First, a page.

But what if we simply changed the skinny, long noodles for penne or rigatoni? Both of those are so much easier to eat than having to twirl spaghetti noodles!
You can do this with lots of foods… english muffins instead of scones that break in a million pieces. Flat sausages that are easier to cut than the round rolly ones.
Remember that eating may be harder than it was and make any concessions that you can!
Cut Up Their Food
Here is one that you have to do on the sly, don't reach over at the table and start hacking up their food in front of everyone!
If a fork is hard to use, image how hard managing a fork in one hand and knife in the other one would be?
Instead of slapping a big ole steak or porkchop on a plate, serve it up already cut into bite sized pieces.
You can do everyone's if your loved one objects to being treated like a baby!
Easy To Eat Food
Okay, now let's talk about food that is easy to eat! Think about when you are sick or in the hospital and what they serve that is super easy to get down…
- Cream soups
- Diced fruit with whipped cream
- Oatmeal with fruit
- Scrambled eggs
- Fruit smoothies
- Smooth peanut butter on baby cookies
- Nutella … hazelnut spread on anything is super high calorie
Any of these will go down easy and add calories to their diet!
Meal Replacement Shakes
When Mom was in the hospital she could have as many Ensures as she wanted (Ensure is a meal replacement shake that is flavored to be yummy… Mom's favorites are dark chocolate and butter pecan).
But when she got home I completely forgot about them until I went into Walgreen's to pick up her pills one time and BAM… how could I have missed this high calorie, low effort way to get calories into the woman!
This one was a no brainer for us! We give Mom her thyroid medicine first thing in the morning and then an hour later comes the next round of pills with a yummy shake to wash them down! Whoo whoo!
If your Mom doesn't like Ensure, keep trying different kinds. There are Carnation Instant Breakfasts and even ones for kids that might appeal because they have more sugar in them.
You can even make fruit smoothies and add protein, yogurt, or ice cream to increase calories!
When researching this post I was struck by how many people said their loved ones wouldn't drink the shakes.
Well, fancy them up!
If they aren't interested in having a plastic bottle of “gunk” then tart those babies up by making them into a milkshake or hot chocolate. Get the strawberry kind and put in their fruit smoothie.
I KNOW, early on it is hard to fathom deliberately lying to your Mom or Dad, but honestly, you need to do what you can to help them get nutrition!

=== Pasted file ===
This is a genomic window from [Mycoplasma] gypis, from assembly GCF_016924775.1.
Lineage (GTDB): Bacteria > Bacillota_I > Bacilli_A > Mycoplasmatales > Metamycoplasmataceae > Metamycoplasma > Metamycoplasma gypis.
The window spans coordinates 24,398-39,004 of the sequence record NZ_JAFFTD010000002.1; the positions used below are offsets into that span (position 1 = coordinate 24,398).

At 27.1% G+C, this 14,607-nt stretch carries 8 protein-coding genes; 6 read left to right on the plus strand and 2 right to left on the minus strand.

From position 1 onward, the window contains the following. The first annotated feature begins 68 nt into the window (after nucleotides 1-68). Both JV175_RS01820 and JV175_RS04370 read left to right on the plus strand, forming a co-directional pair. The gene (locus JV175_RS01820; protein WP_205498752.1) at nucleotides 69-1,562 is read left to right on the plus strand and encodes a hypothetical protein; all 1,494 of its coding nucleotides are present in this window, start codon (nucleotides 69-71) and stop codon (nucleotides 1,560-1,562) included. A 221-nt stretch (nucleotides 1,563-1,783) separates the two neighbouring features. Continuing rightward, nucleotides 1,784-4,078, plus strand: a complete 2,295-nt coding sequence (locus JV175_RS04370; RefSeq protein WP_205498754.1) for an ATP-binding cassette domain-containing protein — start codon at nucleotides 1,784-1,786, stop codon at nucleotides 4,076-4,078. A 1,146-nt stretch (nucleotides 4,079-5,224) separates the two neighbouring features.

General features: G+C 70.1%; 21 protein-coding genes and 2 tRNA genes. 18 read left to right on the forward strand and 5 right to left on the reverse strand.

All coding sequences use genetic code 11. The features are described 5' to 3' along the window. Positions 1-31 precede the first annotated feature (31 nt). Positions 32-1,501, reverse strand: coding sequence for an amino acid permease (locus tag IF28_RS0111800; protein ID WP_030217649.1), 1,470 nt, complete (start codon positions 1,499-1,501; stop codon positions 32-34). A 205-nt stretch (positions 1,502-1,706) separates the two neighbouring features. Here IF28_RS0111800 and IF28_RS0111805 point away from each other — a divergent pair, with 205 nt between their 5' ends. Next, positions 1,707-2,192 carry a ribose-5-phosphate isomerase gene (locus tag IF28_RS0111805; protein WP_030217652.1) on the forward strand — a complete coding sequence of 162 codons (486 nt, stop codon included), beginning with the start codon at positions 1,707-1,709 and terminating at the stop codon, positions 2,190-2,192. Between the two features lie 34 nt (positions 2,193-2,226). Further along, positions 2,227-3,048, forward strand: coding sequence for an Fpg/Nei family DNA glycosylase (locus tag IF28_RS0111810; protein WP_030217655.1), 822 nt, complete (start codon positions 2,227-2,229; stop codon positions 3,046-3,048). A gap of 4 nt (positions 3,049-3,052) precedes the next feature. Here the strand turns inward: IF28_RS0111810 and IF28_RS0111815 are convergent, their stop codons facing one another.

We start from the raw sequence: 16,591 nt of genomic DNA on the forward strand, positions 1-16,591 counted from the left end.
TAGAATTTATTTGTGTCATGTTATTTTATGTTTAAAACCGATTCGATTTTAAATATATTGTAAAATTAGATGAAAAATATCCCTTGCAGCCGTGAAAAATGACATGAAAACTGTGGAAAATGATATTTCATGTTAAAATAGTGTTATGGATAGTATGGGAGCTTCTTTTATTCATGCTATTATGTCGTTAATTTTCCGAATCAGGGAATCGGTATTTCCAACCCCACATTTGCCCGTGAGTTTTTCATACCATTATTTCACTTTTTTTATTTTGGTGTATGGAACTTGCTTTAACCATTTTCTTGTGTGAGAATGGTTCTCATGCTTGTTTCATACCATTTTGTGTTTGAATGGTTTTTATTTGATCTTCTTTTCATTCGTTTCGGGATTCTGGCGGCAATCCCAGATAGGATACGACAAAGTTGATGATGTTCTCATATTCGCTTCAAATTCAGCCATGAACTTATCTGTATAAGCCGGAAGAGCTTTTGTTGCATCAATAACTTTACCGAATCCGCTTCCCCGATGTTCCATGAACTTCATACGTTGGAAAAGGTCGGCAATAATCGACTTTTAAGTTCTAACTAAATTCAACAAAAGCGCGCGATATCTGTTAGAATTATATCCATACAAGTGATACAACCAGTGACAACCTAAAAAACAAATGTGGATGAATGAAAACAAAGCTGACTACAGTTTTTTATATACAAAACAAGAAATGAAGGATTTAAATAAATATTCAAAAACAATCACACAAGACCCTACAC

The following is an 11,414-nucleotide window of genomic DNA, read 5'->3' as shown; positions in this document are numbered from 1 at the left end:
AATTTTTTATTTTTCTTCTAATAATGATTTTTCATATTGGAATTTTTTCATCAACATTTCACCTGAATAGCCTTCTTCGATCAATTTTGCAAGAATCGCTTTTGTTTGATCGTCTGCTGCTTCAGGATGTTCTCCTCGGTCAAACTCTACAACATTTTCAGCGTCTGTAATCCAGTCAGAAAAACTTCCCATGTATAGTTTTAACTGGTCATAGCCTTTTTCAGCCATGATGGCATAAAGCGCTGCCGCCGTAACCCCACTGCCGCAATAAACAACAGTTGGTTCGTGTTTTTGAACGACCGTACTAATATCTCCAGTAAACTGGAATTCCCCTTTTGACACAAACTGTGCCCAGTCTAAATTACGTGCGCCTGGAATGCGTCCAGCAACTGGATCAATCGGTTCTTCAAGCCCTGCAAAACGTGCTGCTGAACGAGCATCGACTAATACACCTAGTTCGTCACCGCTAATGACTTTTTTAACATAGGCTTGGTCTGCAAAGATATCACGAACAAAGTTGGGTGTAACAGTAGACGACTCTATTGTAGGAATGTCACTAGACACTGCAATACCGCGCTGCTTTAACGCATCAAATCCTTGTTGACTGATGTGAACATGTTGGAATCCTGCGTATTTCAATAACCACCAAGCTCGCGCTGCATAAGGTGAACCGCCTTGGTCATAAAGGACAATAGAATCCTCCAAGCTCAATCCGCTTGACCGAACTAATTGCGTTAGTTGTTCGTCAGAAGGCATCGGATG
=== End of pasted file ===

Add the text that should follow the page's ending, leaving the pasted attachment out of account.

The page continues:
Drinking From A Straw
Speaking of drinking, make sure to offer them a straw with that shake! Early on in the dementia process, drinking from a straw is easier than managing depth perception from hand to mouth.
That said, in late stage Alzheimers please be careful of straws, the National Institute on Aging recommends spooning liquids into their mouths to avoid swallowing problems.
What If They Will Only Eat Sweets?
Okay, up until now we have stayed on the healthy side of the tracks, but what if your loved one will only eat sweets?
According to Alzheimers.net, “Because taste buds are diminished as people age, people with dementia opt for heavy foods or foods with a lot of flavor, like sugary sweets.”
I swear, Mom will eat three bites of the lovely fish dinner my husband cooks, but be scrounging around an hour later asking if we have any cookies or chocolate to eat….grrrr.
But calories are calories so if your Mom is grossly underweight like ours is, give the woman a cookie (see if she will have a wee glass of milk to go with it!)
There are some schools of thought to put sugar or honey on every food you give them to add a “flavor” their tastebuds can still recognize.
We are not to this point yet, but believe me, I will be “sugaring” her food if it comes down to getting her to eat!
Getting Your Alzheimer or Dementia Mom To Eat Wrapup
Okay, let's just say this once… I am not a registered nutritionist, nor am I qualified to give medical advice… but I do have that daily struggle with getting Mom to eat and found some things that seem to work for us!
As with everything, these tips and ideas work best when I am in a good, patient place (not always easy but I try!)
If you have any good tips, let me know… we are all at different stages and things that work now may not work next week or even tomorrow!